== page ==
Separation of Powers

One thing is clear to me. Our schools have failed to teach constitutional law and the separation of powers to whole generations of Americans.

Schoolhouse Rock explained our government and the separation of powers very well in their Three Ring Government video.

There are three branches of government – Executive, Legislative, and Judicial. The President is in charge of the Executive Branch. He or she runs the day to day business of the government through federal agencies such as the Department of Education (note – teach more about government), the Environmental Protection Agency, the Department of Health and Human Services, and many more agencies.

The Legislative Branch is Congress. They pass the laws that govern this country. Congress gives “advice and consent” to the President in the appointment of Supreme Court Judges (all federal judges), the Attorney General, agency heads, and ambassadors. Congress also gives “advice and consent” to the President to sign treaties with other nations. Article II, Section 2, U.S. Constitution.

The Judicial Branch is our court system. At the federal level there are District Courts (trial courts) in each state, 13 Circuit Courts of Appeal, and the U.S. Supreme Court. The Supreme Court picks and chooses which cases it hears; the Circuit Courts of Appeal are often the final decision makers.

These three branches of government act as a system of checks and balances with each other. We are seeing this played out every day. Congress is deciding whether or not to approve the President’s agency appointments. The federal courts are telling the President he has overreached his authority with his Executive Order on immigration and refugees. State of Washington and State of Minnesota v. Trump. Our current government is a civics lesson on display for all to see each and every day. We rarely have the opportunity to see our system work so clearly or to hear constitutional experts tell us on national television how our system of government works.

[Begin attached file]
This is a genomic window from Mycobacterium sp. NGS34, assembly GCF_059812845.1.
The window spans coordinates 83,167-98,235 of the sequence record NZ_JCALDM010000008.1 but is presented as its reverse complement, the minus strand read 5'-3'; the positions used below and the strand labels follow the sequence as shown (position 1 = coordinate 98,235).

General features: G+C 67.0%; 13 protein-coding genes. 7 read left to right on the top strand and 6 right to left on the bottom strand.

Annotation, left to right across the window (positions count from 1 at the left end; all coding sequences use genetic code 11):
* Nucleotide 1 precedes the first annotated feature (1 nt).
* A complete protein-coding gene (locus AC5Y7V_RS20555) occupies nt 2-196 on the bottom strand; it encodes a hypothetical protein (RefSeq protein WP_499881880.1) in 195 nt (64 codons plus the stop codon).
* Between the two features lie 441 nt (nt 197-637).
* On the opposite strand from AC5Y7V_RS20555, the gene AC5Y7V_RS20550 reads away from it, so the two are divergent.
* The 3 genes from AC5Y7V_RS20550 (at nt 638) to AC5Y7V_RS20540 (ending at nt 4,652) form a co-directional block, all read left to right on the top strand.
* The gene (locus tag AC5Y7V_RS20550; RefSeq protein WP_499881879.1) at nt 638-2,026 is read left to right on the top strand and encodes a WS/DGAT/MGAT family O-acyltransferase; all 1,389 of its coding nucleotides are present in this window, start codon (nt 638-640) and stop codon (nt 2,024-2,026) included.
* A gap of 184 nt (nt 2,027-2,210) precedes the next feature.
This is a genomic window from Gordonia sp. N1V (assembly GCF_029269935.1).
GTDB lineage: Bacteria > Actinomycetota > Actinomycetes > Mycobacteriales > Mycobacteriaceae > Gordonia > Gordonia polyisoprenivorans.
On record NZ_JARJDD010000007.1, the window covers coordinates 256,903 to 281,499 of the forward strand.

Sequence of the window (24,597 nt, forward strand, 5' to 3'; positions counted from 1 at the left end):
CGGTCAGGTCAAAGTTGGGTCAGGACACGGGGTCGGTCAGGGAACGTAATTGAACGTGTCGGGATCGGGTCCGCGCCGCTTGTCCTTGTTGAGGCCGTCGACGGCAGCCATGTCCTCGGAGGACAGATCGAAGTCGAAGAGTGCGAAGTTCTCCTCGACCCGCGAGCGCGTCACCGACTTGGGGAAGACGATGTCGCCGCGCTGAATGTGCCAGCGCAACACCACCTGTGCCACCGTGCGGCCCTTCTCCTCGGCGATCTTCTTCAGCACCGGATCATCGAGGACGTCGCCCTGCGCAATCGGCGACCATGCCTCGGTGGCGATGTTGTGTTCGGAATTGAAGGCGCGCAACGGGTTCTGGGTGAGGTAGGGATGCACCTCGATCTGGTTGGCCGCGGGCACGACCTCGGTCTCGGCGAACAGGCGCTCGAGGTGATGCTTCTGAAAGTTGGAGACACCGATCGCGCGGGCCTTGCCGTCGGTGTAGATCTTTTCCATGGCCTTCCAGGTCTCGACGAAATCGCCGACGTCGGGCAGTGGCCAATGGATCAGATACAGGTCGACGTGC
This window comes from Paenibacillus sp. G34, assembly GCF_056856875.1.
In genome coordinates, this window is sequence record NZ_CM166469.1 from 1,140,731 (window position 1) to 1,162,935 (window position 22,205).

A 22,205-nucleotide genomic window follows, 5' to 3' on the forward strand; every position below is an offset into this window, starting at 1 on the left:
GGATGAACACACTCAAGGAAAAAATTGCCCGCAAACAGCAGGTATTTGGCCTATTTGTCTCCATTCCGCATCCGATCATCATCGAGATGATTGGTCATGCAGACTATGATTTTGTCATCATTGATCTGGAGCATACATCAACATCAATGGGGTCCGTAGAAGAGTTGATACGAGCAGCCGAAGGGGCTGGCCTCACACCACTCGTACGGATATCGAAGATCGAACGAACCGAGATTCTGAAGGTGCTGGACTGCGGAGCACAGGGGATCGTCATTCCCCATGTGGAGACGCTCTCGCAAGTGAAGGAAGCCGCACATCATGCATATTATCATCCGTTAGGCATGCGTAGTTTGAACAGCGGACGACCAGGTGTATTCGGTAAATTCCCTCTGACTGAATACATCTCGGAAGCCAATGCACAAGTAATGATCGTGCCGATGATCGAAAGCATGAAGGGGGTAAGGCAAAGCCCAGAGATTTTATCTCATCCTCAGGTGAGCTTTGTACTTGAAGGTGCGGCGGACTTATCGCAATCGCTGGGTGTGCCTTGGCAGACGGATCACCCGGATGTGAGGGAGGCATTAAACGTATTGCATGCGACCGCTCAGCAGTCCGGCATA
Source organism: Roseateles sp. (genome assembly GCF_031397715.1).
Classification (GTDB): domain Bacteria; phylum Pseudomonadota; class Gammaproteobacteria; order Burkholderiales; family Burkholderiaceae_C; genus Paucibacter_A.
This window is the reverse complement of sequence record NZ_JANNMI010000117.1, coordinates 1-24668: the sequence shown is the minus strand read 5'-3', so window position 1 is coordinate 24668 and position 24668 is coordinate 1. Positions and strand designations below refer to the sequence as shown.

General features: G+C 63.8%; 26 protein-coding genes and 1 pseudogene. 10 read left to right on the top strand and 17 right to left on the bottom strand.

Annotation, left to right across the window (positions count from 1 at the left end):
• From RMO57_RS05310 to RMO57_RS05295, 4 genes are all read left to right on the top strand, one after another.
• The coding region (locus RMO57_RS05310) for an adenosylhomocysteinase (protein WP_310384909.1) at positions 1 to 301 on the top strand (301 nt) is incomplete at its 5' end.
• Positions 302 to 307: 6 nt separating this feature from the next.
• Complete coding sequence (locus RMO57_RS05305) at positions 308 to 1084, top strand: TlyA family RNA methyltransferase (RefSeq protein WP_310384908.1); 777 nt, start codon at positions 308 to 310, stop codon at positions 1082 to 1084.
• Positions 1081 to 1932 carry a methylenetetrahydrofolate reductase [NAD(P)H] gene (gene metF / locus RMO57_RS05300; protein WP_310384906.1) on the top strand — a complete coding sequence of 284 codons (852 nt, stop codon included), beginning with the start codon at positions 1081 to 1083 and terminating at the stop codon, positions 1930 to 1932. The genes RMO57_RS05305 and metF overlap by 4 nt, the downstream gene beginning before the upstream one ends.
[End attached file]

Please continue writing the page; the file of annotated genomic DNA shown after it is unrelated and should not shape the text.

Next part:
As a lawyer, I have always felt that the courts and the law are the greatest protection we have as citizens.  My favorite scene from Robert Bolt’s play, A Man for All Seasons, sums this up very well.

“William Roper: So, now you give the Devil the benefit of law!

Sir Thomas More: Yes! What would you do? Cut a great road through the law to get after the Devil?

William Roper: Yes, I’d cut down every law in England to do that!

Thomas More: …And when the last law was down, and the Devil turned around on you–where would you hide, Roper, the laws all being flat? This country’s planted thick with laws from coast to coast–man’s laws, not God’s–and if you cut them down…d’you really think you could stand upright in the winds that would blow then? Yes, I’d give the Devil benefit of law, for my own safety’s sake.”

As a self-professed law geek I am fascinated (and alternately appalled) to see this all play out. I will continue to monitor it all with great interest.

For those of you in Nebraska, an even more fascinating scenario is playing out in our Unicameral. Tune in to NET on demand and watch them in action, or perhaps inaction. Tomorrow is Day 24 of the session, and they have not adopted their permanent rules for this session. Senator Ernie Chambers (with a few other Senators) is holding the legislature hostage, promising to keep the Legislature tied up through the 90th day unless they stop trying to change the number of votes needed for a cloture motion (Cloture motions are filed when a supporter of a bill wants to end a filibuster). Senator Chambers is a master of the Legislature’s rules, and he tells the new Senators they have no idea what he can do. So he tells them what he plans to do, and so far they can’t figure out how to stop him. Stay tuned for a wild session.

Note: this explanation is a very simplistic explanation of our system of government and not meant to be a thorough examination of all the many intricacies of our Constitution.


Author: bachigirl

I am a lawyer, a knitter, a crocheter, a neophyte weaver, a very mediocre golfer, a native Nebraskan, and a reader.

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